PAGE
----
What is Drivers Knee & How to Fix It

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Have you ever felt knee pain after driving for several hours? It starts out as an ache, then turns into a sharp, unrelenting stabbing pain, and by the time you stop and get out to stretch your legs, it’s nearly unbearable. And if you have to make that same drive day after day, that temporary discomfort may take on a more permanent and irritating presence known as drivers knee. Below, we’ll walk you through some ways to fix this issue and stay healthy as a truck driver.

What is Drivers Knee?

Drivers knee is known by many names, such as gas pedal knee, trucker’s knee, and jumper’s knee. From a physiological standpoint, the effects on your knee are similar to what occurs with tennis elbow or writer's cramp. In medical language, this type of knee pain is attributed to a condition called patellar tendonitis, an inflammation of the tendon connecting the shin to the knee.

Causes of Drivers Knee

Drivers knee is a repetitive use injury caused by pressing the gas, brake, or clutch with bad positioning of the foot, causing strain on the tendon connecting to the knee. As with other repetitive use injuries such as rotator cuff tears and carpal tunnel syndrome, if drivers knee is left untreated, the problem can get worse. What starts as patellar tendonitis may progress to a condition known as chondromalacia patella, a deterioration of the cartilage in your knee that leads to even more pain and the potential for mobility loss.

How to Relieve Knee Pain While Driving

infographic showing how to relieve knee pain from driving
If you are suffering from persistent or worsening knee pain caused by driving it is important to consult your doctor or physician to avoid risking a more serious injury.

These stretches and exercises can help alleviate the temporary pain caused by drivers knee and the demands of life as a truck driver. However, if you find the pain persists or continues to worsen, please consult with your doctor or physician. 

When it is safe to do so, preferably when you are at a stop, extend your seat back until your leg is almost straight. This position will force your ankle to bend to operate the pedals and may help alleviate the pain temporarily.

Driver Perspective

“Every 150 miles, I stop and walk around the truck. I also take potassium.”

Mitchell McHugh, 23 years of experience

Here is a list of some stretches and warm-up exercises you can do before you begin driving for the day and after you’ve reached your destination:

Stretch at rest stops

Take short breaks every 1-2 hours or as possible to stretch your legs and alleviate tension in the knee joint, improve flexibility and reduce stiffness. Here are a few helpful stretches for drivers knee:

  • Touch your toes and hold that position for ten seconds.
  • In either a standing or kneeling position, perform a quad stretch.
  • Swing each leg in a figure 8 pattern using a smooth, steady motion.
  • Perform a kneeling calf stretch (similar to a lunge).

Do bodyweight exercises

  • Perform bodyweight squats and try to hold the position for a few seconds.
  • Perform bodyweight calf raises, with arms raised, lift upon to your toes and hold for a few seconds.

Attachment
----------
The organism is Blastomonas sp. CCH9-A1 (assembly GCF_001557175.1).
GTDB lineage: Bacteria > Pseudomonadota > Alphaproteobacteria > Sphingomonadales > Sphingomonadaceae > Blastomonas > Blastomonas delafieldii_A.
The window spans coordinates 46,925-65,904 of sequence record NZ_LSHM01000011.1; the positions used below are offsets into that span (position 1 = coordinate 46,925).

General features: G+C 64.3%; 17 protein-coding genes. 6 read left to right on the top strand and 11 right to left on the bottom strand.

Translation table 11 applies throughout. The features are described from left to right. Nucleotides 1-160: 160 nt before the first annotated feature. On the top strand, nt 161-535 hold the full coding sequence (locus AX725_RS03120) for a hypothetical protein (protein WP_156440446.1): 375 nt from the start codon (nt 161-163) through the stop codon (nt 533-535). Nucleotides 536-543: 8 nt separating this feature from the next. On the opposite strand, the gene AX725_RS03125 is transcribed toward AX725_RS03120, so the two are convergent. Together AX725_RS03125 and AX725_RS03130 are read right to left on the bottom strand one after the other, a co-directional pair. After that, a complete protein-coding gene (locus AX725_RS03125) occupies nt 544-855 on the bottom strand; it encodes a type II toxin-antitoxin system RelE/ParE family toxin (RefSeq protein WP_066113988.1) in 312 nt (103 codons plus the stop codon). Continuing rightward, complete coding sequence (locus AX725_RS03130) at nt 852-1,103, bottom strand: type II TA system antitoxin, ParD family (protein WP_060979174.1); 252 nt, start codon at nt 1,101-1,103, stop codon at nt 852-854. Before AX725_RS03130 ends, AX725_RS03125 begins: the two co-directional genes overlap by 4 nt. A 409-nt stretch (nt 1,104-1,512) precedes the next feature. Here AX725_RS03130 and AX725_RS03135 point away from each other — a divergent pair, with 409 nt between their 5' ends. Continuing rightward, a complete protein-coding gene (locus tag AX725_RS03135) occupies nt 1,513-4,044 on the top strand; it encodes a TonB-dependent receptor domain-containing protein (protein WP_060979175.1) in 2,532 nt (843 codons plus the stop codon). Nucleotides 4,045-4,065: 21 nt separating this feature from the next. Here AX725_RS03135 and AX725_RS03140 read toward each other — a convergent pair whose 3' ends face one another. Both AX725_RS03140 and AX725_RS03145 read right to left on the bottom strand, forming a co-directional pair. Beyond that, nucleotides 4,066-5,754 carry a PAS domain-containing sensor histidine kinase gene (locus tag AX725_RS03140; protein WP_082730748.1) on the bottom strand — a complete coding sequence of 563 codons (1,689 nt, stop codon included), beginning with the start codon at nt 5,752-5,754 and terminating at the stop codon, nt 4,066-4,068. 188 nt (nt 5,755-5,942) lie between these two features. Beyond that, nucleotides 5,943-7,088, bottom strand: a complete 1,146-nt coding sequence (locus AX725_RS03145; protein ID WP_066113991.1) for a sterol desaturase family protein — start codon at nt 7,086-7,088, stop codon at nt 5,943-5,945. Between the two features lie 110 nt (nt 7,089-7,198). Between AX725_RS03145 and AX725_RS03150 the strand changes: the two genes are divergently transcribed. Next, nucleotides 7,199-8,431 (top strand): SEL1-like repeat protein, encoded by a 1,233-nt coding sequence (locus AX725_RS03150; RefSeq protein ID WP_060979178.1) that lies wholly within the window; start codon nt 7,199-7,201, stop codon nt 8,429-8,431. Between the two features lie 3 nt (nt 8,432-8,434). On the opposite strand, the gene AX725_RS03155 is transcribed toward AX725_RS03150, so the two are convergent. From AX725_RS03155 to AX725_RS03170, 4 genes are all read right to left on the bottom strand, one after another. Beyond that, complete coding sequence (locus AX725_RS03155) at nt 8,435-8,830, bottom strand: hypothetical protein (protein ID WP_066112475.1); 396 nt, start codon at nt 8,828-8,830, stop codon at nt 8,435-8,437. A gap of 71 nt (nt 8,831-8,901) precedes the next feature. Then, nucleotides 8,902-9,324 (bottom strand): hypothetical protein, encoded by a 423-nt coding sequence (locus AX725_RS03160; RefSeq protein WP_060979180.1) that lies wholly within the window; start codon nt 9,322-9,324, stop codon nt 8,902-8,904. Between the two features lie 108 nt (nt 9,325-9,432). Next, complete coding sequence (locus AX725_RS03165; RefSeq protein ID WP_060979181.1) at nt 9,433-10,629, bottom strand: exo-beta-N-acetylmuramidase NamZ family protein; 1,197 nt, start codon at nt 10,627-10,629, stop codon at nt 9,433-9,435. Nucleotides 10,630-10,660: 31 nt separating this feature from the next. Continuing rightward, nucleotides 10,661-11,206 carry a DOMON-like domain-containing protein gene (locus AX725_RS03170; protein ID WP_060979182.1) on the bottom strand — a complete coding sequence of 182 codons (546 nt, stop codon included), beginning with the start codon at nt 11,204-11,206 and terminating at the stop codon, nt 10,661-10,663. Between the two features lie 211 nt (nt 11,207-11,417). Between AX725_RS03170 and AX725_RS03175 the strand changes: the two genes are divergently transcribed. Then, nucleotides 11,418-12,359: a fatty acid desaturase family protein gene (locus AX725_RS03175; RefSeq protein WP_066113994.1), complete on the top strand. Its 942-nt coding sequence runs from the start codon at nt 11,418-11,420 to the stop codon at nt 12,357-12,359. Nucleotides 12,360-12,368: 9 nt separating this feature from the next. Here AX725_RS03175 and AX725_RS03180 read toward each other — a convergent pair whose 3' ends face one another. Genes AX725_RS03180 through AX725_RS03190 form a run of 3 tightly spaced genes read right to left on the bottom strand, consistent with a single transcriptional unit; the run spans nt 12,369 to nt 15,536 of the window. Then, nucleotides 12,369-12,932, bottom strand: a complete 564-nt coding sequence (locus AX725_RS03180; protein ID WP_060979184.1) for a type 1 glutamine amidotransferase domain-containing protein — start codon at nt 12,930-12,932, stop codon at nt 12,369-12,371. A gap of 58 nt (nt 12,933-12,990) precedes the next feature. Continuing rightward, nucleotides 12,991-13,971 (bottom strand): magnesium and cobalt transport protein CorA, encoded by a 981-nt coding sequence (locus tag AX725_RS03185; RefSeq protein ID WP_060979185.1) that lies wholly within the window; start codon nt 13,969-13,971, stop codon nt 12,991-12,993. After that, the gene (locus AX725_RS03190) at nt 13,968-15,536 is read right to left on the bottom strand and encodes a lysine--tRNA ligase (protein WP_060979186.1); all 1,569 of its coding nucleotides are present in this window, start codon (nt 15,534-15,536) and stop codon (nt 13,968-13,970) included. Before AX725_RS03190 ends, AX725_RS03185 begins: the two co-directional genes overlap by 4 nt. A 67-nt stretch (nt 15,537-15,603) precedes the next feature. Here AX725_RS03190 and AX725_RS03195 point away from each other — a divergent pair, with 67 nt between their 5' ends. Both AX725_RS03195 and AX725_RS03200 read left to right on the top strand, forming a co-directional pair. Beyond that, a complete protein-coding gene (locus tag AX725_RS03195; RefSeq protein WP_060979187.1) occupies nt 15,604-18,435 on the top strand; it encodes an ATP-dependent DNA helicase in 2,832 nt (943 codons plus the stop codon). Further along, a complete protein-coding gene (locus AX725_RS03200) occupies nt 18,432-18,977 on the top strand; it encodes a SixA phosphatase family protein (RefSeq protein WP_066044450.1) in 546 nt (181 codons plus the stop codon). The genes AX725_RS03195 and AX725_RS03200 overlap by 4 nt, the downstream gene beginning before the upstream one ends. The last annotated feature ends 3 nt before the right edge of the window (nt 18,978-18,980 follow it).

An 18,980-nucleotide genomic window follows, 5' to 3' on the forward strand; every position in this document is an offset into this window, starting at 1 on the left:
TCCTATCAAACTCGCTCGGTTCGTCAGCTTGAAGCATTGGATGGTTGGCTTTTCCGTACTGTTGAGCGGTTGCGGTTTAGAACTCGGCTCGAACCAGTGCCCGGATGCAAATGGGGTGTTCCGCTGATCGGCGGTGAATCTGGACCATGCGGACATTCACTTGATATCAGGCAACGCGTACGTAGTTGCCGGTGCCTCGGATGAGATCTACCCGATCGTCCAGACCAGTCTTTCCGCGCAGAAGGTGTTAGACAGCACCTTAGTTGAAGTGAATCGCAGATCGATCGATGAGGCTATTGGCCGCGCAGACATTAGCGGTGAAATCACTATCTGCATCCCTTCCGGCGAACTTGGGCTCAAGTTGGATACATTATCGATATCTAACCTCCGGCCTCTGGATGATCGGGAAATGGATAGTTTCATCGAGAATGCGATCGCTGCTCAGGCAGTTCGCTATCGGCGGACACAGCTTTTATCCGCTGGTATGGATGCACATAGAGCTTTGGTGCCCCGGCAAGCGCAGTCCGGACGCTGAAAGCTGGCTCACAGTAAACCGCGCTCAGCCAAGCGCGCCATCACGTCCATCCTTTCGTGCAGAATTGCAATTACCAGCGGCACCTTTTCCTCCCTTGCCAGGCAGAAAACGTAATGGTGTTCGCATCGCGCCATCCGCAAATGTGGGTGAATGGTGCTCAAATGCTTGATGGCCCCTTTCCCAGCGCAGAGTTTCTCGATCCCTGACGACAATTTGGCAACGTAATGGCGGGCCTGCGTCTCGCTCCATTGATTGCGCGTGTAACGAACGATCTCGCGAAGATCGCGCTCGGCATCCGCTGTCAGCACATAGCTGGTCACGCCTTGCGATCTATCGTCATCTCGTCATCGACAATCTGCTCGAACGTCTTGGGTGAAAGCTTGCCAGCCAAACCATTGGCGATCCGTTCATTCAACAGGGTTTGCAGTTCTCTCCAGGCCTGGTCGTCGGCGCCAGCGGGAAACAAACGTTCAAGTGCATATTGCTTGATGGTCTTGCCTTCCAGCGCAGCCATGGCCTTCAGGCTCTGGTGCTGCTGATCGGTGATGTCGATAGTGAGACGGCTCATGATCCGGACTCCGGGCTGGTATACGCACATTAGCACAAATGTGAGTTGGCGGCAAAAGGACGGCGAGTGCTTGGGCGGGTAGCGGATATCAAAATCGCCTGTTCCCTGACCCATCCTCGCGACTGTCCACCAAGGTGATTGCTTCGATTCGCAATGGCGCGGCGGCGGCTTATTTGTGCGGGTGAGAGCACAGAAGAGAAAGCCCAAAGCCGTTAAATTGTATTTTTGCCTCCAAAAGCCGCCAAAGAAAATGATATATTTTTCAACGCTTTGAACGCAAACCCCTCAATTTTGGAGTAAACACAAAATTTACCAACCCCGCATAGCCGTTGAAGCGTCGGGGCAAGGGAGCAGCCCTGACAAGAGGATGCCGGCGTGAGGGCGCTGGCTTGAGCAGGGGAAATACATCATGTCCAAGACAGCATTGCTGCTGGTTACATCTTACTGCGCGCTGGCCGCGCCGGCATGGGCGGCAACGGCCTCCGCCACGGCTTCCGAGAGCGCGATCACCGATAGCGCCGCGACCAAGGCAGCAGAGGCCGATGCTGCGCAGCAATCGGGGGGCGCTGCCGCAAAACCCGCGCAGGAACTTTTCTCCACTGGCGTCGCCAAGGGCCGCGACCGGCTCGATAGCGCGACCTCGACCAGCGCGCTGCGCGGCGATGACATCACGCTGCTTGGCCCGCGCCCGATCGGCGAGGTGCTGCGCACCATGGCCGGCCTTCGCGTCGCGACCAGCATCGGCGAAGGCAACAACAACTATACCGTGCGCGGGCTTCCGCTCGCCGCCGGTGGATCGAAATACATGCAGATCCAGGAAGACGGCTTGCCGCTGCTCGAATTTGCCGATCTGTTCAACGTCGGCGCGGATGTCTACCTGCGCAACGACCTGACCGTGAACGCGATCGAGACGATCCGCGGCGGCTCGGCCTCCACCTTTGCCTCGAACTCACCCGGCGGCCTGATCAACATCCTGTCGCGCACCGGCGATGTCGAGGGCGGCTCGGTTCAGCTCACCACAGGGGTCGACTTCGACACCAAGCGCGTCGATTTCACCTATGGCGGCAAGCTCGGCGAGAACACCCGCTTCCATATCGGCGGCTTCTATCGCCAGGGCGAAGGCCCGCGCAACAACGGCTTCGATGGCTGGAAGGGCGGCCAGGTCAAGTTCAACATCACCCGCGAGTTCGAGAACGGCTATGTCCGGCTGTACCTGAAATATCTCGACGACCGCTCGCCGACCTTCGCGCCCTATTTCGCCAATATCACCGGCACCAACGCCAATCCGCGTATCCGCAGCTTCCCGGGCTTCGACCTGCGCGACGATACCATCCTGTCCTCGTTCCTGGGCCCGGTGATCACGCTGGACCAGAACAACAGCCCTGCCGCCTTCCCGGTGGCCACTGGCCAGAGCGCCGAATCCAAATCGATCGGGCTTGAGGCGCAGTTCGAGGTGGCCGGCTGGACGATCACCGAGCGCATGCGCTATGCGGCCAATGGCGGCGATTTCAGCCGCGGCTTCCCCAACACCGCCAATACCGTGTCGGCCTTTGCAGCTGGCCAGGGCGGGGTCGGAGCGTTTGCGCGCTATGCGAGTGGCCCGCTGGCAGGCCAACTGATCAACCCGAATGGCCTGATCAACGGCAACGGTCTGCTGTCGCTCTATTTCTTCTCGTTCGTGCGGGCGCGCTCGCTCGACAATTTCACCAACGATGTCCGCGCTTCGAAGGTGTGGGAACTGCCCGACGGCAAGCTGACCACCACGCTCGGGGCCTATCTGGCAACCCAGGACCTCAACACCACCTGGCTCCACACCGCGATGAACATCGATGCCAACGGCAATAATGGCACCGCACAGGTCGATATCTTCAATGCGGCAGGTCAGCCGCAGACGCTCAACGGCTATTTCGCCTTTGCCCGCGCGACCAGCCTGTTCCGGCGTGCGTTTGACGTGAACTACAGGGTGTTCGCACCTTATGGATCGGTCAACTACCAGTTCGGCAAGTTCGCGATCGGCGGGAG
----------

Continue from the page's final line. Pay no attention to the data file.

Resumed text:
• Walk for at least a few minutes during stops.

In addition to these exercises, it’s always helpful to stop when possible, walk for a few minutes, and overall, eat healthy as a truck driver to lessen any aches. 

Make ergonomic adjustments

  • Ensure proper seat positioning and support to maintain a neutral spine and reduce knee strain.
  • Use seat cushions and back supports that provide adequate padding and help distribute pressure evenly.
  • Adjust the seat height and angle for a comfortable position for proper leg alignment.

How to Treat and Prevent Drivers Knee

It can be hard to address drivers knee when you’ve got long hours on the road ahead of you. But taking extra steps to strengthen your knee when you’re off the clock, giving it the attention it needs  and making healthy life adjustments can help prevent knee pain on your next drive. Below are some tips.

Do knee strengthening exercises

  • Engage in exercises that target the muscles around the knee, such as leg presses, squats, lunges, and calf raises.
  • Gradually increase the intensity and duration of the exercises to improve knee stability and reduce the risk of future injuries.

Use cold and heat therapy

  • Apply cold packs or ice wrapped in a cloth to the affected knee for 15-20 minutes to reduce inflammation and alleviate pain.
  • Use heat therapy, such as warm compresses or heating pads, to relax the muscles and promote blood flow before engaging in exercises or stretches.

Wear supportive footwear

  • Invest in comfortable and supportive shoes that provide stability and proper arch support to minimize the impact on the knees during driving and walking.

Maintain a healthy weight

  • Excess weight can put additional stress on the knees, worsening driver's knee symptoms. Maintain a balanced diet and exercise regularly to achieve and maintain a healthy weight.

Consult a healthcare professional

  • If the pain and discomfort persist or worsen despite self-care efforts, it is crucial to seek medical advice. A healthcare professional can thoroughly evaluate and recommend appropriate treatments or therapies tailored to your individual needs.

Truck driver's knee, or patellofemoral pain syndrome, is a common condition affecting truck drivers due to their work. However, drivers can effectively manage and prevent drivers' knee by implementing ergonomic adjustments, taking regular breaks, performing stretching and strengthening exercises, and seeking medical advice when necessary. Prioritizing knee health is essential for maintaining overall well-being and ensuring a comfortable, safe and productive driving experience.

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